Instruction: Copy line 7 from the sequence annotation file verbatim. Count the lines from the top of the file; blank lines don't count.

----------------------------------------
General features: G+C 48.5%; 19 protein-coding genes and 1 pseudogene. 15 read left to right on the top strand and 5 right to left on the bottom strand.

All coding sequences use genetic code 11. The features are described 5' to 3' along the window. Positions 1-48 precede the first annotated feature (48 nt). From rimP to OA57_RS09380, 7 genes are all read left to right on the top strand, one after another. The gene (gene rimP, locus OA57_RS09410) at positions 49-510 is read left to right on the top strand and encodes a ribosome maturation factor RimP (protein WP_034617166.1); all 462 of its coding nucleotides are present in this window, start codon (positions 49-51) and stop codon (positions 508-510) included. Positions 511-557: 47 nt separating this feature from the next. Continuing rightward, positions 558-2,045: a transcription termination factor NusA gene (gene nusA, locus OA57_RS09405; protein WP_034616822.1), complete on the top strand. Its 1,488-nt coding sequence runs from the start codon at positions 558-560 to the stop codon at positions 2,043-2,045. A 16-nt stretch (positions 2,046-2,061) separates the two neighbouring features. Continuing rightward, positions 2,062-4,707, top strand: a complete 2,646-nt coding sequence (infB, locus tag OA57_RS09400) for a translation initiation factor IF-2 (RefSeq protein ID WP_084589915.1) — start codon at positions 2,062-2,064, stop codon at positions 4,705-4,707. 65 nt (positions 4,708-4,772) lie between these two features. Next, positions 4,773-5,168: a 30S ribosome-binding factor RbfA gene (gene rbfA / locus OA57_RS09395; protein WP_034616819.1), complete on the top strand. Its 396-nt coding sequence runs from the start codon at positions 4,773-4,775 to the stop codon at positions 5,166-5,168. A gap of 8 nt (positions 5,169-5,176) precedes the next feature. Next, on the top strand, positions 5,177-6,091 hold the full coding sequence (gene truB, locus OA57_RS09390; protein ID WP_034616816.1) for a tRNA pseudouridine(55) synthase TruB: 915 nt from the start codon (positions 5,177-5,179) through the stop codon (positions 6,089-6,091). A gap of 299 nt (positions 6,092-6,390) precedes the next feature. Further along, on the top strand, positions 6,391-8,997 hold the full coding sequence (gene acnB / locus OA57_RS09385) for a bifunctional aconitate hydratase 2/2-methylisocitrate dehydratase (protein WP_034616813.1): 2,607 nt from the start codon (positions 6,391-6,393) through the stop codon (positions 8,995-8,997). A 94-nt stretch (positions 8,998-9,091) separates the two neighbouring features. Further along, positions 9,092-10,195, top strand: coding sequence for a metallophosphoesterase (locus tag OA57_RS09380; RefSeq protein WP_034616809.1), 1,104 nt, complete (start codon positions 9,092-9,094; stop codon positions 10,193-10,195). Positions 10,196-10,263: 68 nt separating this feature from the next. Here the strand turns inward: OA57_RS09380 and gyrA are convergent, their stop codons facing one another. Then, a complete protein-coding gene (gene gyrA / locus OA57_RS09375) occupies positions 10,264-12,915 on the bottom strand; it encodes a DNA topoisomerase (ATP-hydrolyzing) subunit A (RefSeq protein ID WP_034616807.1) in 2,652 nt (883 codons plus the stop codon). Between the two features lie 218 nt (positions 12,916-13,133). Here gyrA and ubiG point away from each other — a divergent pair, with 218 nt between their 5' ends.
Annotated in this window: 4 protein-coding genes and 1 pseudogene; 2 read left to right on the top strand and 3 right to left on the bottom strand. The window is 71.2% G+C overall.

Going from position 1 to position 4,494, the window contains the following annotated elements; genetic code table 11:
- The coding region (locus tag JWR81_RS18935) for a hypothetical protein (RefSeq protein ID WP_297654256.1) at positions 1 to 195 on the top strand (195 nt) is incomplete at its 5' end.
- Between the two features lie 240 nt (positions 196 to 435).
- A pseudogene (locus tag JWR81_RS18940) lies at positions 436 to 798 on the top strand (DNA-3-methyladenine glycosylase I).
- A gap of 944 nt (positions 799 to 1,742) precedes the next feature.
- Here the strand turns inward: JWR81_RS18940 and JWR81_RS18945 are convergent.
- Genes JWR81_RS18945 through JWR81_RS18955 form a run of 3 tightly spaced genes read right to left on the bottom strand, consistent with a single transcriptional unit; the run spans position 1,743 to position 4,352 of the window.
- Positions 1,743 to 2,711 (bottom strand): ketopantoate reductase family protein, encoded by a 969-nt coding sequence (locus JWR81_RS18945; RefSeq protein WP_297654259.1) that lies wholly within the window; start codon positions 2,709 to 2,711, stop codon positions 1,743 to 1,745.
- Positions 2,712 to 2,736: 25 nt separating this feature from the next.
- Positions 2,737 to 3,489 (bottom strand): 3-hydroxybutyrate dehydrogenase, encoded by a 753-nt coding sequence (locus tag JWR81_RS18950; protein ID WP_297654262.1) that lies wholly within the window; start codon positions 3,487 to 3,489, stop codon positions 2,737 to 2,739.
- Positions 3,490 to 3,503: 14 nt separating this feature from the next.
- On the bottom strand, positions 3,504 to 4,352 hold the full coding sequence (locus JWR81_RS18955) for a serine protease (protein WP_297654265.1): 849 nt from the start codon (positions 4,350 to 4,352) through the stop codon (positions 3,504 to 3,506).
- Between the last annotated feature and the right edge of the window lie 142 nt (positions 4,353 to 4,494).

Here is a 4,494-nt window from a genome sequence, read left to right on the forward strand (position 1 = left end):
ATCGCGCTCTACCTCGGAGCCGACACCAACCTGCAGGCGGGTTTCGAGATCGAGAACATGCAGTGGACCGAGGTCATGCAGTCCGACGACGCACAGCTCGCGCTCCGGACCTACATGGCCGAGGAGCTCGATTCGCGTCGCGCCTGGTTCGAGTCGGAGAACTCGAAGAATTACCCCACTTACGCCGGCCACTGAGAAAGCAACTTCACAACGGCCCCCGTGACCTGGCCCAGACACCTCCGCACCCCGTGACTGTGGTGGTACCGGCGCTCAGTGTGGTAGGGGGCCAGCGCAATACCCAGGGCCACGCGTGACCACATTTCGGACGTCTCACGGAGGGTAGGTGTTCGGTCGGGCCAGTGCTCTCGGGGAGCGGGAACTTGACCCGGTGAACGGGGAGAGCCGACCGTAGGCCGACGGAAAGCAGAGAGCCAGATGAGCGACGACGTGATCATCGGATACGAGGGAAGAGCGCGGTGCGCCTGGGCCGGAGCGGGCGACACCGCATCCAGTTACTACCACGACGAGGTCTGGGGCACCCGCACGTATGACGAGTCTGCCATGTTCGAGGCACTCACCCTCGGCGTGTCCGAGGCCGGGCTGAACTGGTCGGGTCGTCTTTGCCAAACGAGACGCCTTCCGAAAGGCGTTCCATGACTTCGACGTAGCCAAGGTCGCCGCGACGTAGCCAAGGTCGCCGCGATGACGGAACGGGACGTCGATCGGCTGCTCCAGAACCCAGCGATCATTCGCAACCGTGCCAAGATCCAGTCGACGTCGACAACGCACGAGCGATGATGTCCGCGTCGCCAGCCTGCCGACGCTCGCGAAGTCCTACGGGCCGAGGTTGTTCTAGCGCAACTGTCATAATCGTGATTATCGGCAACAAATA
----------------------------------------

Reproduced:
- A pseudogene (locus tag JWR81_RS18940) lies at positions 436 to 798 on the top strand (DNA-3-methyladenine glycosylase I).